Enterohaemorrhagic Escherichia coli haemolysin is cleaved and inactivated by serine protease EspPα.
Bottom Line: In a cellular infection system, the cytolytic potential of EHEC-Hly-secreting recombinant strains was abolished when EspPα was coexpressed.We propose the concept of bacterial effector molecule interference (BEMI), reflecting the concerted interplay of virulence factors.Interference between effector molecules might be an additional way to regulate virulence functions and increases the complexity of monomolecular phenotypes.
Affiliation: Institute of Food Chemistry, University of Münster, Corrensstrasse 45, Münster, Germany. email@example.comShow MeSH
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Mentions: To verify the identity of the EHEC-Hly cleavage products and to estimate which domains might be affected, we analysed the immunoreactive breakdown fragments (Mr ∼84 kDa, ∼82 kDa and ∼34 kDa) by peptide mass fingerprinting using matrix-assisted laser desorption ionization time-of-flight mass spectrometry (MALDI-TOF-MS). In all of the three breakdown products, EHEC-Hly-specific peptides located in the C-terminal end of the protein were identified, indicating that after the formation of the Mr ∼84 kDa fragment further degradation leads to the generation of the smaller EHEC-Hly breakdown products. As an example, a representative peptide mass spectrum of the Mr ∼82 kDa fragment after tryptic digest is shown in Fig. 3A. In this EHEC-Hly fragment we identified 14 EHEC-Hly-specific peptides ranging in length between 6 and 24 amino acids resulting in a sequence coverage of 14.5% (Table 4, 1–14). The detected EHEC-Hly-specific peptides were located between amino acids 255 and 939 of the 998-amino-acid-large EHEC-Hly molecule (Fig. 3B). Several fragments were chemically modified because of reactions during sample preparation or data acquisition or formed matrix adducts (indicated in Table 4). The potential region of proteolytic cleavage by EspPα was determined to be located in the N-terminal end of EHEC-Hly as indicated by the arrow in the schematic illustration of the toxin (Fig. 3B). This is further underlined by the theoretical mass of 80.3 kDa of the EHEC-Hly fragment ranging from amino acid 255 to 998, which corresponds well to the observed migration pattern in gel electrophoresis (Fig. 1A). Further analysis of non-EHEC-Hly signals revealed the presence of eight peptides specific for EspPα (Table 4, peptides E1–E8). These peptides are entirely located in the N-terminal end of the serine protease and represent the previously described autodegradation product of EspPα (Dutta et al., 2002). This EspPα-specific fragment, which is commonly found in all EspPα isolations, has a Mr of ∼86 kDa and accompanied also the isolated Mr ∼82 kDa breakdown product of EHEC-Hly due to a similar electrophoretic separation property as evidenced by immunoblotting analysis (data not shown).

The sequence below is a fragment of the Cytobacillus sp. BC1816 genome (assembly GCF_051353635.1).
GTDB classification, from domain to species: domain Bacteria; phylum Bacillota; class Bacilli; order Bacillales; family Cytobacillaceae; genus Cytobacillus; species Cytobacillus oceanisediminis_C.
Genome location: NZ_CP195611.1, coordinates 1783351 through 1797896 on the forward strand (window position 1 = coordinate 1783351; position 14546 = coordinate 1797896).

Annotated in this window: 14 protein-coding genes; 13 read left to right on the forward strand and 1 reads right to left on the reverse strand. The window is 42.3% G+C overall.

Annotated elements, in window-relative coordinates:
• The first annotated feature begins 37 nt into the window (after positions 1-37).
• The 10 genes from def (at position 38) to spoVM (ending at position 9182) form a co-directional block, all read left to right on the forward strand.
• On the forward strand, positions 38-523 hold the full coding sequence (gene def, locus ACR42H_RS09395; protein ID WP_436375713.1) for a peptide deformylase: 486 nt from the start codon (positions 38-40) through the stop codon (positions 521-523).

Affiliation: Institute of Food Chemistry, University of Münster, Corrensstrasse 45, Münster, Germany. firstname.lastname@example.org